Mass. Gov. Charlie Baker Says He'll Sign Trans Equality Bill

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Massachusetts Gov. Charlie Baker. Photo: Youtube.

(EDGE) Massachusetts Gov. Charlie Baker told the Boston Globe Tuesday he plans on signing a transgender equality bill if he comes across his desk.

His revelation comes months after coming under fire from LGBT activists for not being clear on whether or not he'd sign the measure into law.

"We've certainly listened to a variety of points of view from many sides and have said, from the beginning, that we don't want people to be discriminated against," the Republican governor told the newspaper. "If the House bill were to pass in its current form, yeah, I would sign it."

The measure, which was approved by the Senate and is set to be passed by the House Wednesday, would allow people to use public facilities like bathrooms and locker rooms that correspond with their gender identity. The legislation would also protect trans people from discrimination in places like barber shops, malls, libraries, restaurants and other public accommodations, the Boston Globe notes.

The bill is similar to other legislations that have been nixed across the country, most notably in North Carolina and Mississippi. Those against these measures claim it will allow predators to pose as a trans person and enter bathrooms to attack women.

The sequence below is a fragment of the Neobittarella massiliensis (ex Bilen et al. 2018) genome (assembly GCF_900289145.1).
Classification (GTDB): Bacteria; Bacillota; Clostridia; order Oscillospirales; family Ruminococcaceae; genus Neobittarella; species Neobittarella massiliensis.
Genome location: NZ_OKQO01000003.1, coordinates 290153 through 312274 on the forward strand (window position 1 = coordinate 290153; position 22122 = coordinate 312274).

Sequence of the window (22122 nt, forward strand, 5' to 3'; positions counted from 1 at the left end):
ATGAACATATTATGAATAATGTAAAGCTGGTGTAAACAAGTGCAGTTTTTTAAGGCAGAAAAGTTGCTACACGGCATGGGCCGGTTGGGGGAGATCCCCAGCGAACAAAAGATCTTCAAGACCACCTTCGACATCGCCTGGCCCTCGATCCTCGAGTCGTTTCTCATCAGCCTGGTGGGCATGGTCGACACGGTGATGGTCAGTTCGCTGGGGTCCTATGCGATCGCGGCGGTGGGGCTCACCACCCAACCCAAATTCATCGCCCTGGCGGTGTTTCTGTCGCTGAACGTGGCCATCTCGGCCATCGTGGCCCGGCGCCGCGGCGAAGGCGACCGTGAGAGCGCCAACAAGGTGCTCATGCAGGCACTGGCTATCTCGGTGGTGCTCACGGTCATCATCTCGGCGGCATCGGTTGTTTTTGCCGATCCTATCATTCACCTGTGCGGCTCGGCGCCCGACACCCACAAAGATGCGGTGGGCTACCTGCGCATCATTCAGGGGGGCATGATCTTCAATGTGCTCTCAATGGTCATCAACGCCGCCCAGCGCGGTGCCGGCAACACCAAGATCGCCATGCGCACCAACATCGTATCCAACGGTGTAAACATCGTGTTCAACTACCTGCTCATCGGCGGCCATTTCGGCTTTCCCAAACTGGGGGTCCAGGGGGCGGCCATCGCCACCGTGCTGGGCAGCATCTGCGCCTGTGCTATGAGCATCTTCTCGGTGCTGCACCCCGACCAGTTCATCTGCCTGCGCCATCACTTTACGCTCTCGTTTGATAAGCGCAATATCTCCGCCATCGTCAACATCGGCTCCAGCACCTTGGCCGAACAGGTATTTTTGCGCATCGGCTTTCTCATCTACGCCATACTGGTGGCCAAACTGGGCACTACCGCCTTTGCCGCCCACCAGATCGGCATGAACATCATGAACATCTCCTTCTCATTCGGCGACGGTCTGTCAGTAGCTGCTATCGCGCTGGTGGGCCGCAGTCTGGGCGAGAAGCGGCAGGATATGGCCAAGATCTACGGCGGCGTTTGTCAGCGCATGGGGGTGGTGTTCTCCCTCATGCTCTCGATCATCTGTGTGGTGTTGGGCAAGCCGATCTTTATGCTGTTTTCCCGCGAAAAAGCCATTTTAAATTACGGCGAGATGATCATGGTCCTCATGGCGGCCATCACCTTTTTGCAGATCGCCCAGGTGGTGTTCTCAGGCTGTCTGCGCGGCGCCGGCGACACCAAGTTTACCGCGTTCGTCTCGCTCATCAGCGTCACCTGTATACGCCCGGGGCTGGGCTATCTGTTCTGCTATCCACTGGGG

The Boston Globe writes: "The House version, unlike the Senate's, would require the attorney general to issue guidance on when and how action can be taken against people who assert gender identity for 'an improper purpose.' That's partly to address safety worries from opponents, House leaders say. But it's also seen as an overture to Baker and to state representatives from socially conservative districts hesitant to embrace the bill."

Baker told the newspaper he is in favor of the House bill as it's written now.

"I support the House version, which, I believe, supplies the right amount of clarity with respect to the public safety questions that other people have raised," Baker said.

For months Baker avoided taking a clear stance on the measure, though made it clear he was against discrimination against anyone.

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